The Environmental Protection Agency’s proposed regulations to limit greenhouse gas emissions at existing power plants apparently have vanished into thin air, according to documents obtained by Politico
President Barack Obama’s Office of Management and Budget on Nov. 7 reviewed the EPA’s draft to eventually regulate the gases, but now agency officials say they have no such plans.
“At a future date, EPA intends to promulgate emission guidelines for states to develop plans reducing (carbon dioxide) emissions from existing fossil-fuel-fired (electric generating units),” the draft says. The reference is among many in the draft that refer to future rules for existing power plants, according to Politico.
EPA’s revised plan was published Friday in the Federal Register. Politico compared the new version with EPA’s draft of Nov. 7, obtained through a Freedom of Information Act request, and found the apparent omission of impending regulations on existing plants.
On March 27, the EPA announced carbon dioxide limits for new power plants only. But Republicans accused the agency of secretly planning to expand the rule to existing power plants and said it would be the “death of coal” because additional regulations on older plants would be exceptionally expensive. They also complained that regulations on new plants also would be expensive and that consumers’ energy costs would soar as a result.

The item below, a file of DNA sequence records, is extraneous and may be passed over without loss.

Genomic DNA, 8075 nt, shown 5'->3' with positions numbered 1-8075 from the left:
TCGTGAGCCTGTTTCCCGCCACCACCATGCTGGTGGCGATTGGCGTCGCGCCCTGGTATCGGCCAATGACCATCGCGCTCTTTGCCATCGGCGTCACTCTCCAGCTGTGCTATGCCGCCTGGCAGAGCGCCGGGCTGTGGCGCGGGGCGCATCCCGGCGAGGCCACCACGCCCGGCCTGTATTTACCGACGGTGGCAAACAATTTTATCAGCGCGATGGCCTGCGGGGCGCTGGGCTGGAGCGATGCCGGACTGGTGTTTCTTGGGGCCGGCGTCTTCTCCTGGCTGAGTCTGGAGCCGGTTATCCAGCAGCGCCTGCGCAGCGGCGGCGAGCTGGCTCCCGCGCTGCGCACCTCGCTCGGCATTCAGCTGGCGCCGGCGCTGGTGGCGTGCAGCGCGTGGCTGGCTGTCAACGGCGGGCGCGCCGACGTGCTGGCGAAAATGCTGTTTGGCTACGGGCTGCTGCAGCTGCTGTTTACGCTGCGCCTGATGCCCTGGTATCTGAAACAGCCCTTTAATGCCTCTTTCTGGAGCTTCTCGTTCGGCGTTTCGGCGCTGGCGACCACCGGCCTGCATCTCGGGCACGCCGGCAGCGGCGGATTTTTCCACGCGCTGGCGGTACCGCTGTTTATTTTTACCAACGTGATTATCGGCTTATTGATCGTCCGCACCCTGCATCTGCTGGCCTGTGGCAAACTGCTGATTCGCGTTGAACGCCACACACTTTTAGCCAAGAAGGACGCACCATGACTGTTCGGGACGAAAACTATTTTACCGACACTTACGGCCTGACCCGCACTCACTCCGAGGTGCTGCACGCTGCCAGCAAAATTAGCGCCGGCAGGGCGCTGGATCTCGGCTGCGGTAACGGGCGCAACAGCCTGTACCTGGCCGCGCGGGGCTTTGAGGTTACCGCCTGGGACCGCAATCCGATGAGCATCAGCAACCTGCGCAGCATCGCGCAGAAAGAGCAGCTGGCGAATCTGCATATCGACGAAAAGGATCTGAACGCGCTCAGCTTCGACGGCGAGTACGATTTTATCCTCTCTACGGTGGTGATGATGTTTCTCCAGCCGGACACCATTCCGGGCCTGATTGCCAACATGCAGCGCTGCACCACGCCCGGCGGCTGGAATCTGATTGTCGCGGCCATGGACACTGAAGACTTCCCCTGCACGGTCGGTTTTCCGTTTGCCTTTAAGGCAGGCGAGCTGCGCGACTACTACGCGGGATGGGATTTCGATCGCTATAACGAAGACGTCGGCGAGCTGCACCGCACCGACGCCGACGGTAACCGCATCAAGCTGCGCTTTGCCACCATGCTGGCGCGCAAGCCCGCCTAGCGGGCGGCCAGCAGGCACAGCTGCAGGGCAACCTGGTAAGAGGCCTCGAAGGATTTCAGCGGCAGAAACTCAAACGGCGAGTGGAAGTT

Did election-year politics play a role in the mysterious disappearance of new regulations on existing power plants? Apparently not, after the White House reviewed the EPA’s proposed rule. Now, agency officials have fallen back to a new Democratic Party line on greenhouse rules for existing plants: “No plans,” Politico reports.
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